A second aspect of the present invention provides the fuel cell cooling system according to the first aspect, wherein the cooler includes a cooling fin provided on an external peripheral surface of a container of the ion exchanger; and a fan configured to blow air to the cooling fin.

A third aspect of the present invention provides the fuel cell cooling system according to the second aspect, wherein the heat exchanger includes a radiator connected to the circulation pipe, and a cooling fan configured to supply air to the radiator; and wherein the cooling fan also functions as a cooling fan for the cooling fin.

A fourth aspect of the present invention provides the fuel cell cooling system according to the first aspect, wherein a bypass pipe is connected in parallel with the circulation pipe; the ion exchanger is connected to the bypass pipe; and the cooler is provided on one of the bypass pipe on the upstream side of the ion exchanger and the circulation pipe.

A fifth aspect of the present invention provides the fuel cell cooling system according to the fourth aspect, wherein one of a coil portion and a serpentine portion is provided to the bypass pipe on the upstream side of the ion exchanger; and one of the coil portion and the serpentine portion is configured to be cooled by the cooling fan.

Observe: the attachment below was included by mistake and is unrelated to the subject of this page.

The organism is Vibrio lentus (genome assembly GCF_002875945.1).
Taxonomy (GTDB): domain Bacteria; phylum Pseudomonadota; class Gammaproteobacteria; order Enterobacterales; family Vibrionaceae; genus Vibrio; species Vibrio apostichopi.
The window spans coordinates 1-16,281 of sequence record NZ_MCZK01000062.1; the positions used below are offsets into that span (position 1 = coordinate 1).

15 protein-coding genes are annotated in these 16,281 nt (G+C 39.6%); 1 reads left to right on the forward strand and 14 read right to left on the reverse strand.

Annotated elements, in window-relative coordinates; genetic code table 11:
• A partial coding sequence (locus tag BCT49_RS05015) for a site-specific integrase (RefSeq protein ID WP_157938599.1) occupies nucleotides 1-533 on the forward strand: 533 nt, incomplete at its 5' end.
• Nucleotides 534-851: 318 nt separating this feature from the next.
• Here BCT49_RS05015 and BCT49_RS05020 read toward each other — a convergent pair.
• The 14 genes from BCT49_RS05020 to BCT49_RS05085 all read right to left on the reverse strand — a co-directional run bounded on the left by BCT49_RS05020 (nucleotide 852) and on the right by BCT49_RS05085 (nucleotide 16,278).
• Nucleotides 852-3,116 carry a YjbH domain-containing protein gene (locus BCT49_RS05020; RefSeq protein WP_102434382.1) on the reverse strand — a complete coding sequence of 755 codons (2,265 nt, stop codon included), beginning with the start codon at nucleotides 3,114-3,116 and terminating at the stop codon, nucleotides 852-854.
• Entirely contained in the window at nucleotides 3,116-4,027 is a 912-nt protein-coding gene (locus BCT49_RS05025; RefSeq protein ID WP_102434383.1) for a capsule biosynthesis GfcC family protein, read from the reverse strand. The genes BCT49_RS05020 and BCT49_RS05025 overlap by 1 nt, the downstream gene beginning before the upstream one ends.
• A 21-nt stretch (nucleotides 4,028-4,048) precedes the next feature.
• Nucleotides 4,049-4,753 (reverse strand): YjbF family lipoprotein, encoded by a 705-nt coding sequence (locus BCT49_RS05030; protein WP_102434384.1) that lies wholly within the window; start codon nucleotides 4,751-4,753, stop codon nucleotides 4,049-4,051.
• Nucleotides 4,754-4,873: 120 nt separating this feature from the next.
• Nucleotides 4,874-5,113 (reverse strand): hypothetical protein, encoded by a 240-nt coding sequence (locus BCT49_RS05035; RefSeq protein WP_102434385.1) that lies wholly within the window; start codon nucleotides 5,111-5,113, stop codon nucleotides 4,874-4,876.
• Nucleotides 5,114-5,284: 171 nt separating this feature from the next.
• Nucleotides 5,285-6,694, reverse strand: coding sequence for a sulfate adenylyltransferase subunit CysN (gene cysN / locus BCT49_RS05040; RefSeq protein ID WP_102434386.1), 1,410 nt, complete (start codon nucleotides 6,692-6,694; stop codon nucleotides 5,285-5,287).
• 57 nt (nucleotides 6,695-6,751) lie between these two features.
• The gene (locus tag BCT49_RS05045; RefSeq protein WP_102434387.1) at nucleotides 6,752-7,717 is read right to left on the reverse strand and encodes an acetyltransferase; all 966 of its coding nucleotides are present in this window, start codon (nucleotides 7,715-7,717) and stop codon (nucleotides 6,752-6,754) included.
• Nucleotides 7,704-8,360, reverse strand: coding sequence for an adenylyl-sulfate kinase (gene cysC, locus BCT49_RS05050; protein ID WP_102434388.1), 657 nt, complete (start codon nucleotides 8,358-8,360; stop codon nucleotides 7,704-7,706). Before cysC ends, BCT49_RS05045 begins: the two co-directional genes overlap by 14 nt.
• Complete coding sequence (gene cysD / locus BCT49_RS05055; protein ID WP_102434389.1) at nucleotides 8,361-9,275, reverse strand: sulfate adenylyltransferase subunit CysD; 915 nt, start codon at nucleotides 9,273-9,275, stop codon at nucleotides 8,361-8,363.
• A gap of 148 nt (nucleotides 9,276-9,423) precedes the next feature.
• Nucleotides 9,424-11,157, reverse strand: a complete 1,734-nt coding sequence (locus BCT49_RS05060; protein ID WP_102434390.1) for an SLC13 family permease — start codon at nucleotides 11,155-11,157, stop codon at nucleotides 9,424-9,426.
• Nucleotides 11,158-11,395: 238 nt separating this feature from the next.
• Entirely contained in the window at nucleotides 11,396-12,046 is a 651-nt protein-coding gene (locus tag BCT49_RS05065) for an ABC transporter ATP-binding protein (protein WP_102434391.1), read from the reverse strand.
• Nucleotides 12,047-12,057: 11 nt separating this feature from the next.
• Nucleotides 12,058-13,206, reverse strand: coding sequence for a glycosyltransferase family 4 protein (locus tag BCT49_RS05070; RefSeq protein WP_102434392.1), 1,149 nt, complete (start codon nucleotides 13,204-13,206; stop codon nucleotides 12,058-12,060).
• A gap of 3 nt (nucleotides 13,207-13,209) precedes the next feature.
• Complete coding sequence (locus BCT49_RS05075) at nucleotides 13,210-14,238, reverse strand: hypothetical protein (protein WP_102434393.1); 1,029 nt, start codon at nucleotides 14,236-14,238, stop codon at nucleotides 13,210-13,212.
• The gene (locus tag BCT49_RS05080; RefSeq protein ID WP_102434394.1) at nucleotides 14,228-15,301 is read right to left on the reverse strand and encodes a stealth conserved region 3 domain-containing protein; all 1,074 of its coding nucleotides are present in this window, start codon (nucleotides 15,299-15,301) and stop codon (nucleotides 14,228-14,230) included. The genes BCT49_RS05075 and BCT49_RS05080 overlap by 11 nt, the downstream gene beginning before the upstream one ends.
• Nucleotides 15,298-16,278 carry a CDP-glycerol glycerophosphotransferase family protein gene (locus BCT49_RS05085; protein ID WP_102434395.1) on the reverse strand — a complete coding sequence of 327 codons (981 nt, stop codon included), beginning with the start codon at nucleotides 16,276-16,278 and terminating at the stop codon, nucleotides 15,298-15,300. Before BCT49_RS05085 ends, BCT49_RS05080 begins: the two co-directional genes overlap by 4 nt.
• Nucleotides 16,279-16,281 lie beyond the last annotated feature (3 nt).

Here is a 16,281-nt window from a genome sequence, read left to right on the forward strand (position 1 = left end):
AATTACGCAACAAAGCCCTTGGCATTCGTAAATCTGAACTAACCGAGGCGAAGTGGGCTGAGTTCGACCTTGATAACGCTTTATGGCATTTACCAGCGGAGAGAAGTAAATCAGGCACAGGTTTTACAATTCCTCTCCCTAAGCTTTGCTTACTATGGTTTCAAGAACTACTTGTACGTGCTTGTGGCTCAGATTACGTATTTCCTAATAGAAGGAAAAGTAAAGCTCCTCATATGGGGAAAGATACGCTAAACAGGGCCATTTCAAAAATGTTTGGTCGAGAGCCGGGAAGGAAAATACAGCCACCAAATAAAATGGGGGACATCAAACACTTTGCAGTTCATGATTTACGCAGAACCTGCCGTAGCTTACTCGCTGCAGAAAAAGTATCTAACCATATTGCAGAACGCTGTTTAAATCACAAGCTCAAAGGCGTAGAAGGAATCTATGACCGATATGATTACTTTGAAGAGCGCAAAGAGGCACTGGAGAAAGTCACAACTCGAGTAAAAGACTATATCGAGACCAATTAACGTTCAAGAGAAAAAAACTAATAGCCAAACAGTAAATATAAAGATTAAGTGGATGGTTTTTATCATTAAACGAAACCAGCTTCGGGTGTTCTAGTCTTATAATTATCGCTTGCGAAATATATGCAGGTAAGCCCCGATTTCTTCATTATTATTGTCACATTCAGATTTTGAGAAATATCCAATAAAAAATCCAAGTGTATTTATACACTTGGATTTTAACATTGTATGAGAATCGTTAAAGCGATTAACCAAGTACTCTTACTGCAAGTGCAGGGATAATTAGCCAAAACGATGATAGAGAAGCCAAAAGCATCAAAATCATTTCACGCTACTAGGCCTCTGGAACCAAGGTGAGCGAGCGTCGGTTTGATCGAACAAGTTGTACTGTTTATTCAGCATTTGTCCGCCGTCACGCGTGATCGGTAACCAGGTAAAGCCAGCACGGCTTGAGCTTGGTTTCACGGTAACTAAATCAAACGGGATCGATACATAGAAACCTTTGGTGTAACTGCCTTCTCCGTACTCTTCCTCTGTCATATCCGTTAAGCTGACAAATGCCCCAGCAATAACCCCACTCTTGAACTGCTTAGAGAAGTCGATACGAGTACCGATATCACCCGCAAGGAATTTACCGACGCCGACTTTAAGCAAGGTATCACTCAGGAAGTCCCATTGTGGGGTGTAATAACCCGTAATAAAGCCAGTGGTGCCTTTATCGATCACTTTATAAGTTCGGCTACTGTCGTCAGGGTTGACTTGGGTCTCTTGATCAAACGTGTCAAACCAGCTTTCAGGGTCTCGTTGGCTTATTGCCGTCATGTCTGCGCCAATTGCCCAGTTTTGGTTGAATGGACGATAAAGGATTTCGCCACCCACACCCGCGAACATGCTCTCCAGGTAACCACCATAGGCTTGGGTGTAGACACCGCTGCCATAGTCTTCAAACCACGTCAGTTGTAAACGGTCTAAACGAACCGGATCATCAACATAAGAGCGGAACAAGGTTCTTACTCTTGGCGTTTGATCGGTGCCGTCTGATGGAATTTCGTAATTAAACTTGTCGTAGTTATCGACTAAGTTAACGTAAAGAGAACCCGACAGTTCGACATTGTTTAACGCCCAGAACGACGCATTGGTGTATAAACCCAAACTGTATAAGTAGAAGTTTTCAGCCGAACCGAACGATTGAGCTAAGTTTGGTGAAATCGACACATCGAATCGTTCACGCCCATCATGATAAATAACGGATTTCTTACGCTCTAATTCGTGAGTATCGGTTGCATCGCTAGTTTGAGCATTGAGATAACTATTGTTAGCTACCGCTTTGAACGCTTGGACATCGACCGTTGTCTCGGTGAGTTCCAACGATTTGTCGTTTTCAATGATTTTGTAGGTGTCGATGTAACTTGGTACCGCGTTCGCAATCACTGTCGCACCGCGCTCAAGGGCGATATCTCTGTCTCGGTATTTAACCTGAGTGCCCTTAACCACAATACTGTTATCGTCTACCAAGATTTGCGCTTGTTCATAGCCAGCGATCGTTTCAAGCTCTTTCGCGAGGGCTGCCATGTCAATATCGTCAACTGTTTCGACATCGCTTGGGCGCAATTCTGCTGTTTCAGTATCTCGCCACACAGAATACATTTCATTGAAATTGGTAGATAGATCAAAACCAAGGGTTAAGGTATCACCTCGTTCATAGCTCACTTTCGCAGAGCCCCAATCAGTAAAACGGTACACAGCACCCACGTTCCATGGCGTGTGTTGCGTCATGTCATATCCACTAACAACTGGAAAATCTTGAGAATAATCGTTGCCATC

In the present invention, the heated coolant having a high temperature after having been used for cooling the fuel cell, is cooled by the cooler before or after entering inside the ion exchanger, and then the coolant has a low temperature. Since an operating temperature of the ion-exchange resins is lowed, ion-exchange resins having a low heat resistant temperature can be used. In addition, even when the operating temperature is set high for the cooling system as a whole, the ion-exchange resins are cooled by the cooler to a predetermined temperature, and thus a maximum value of a heat resistant temperature of the ion-exchange resins can be set high. Moreover, an allowable temperature range of the cooling system can be increased, and a selection range of the ion-exchange resins can be increased. Furthermore, the ion-exchange resins are not abnormally heated by the coolant. Thus, the function of the ion-exchange resins is maintained appropriately and heat deterioration of the ion-exchange resins is prevented.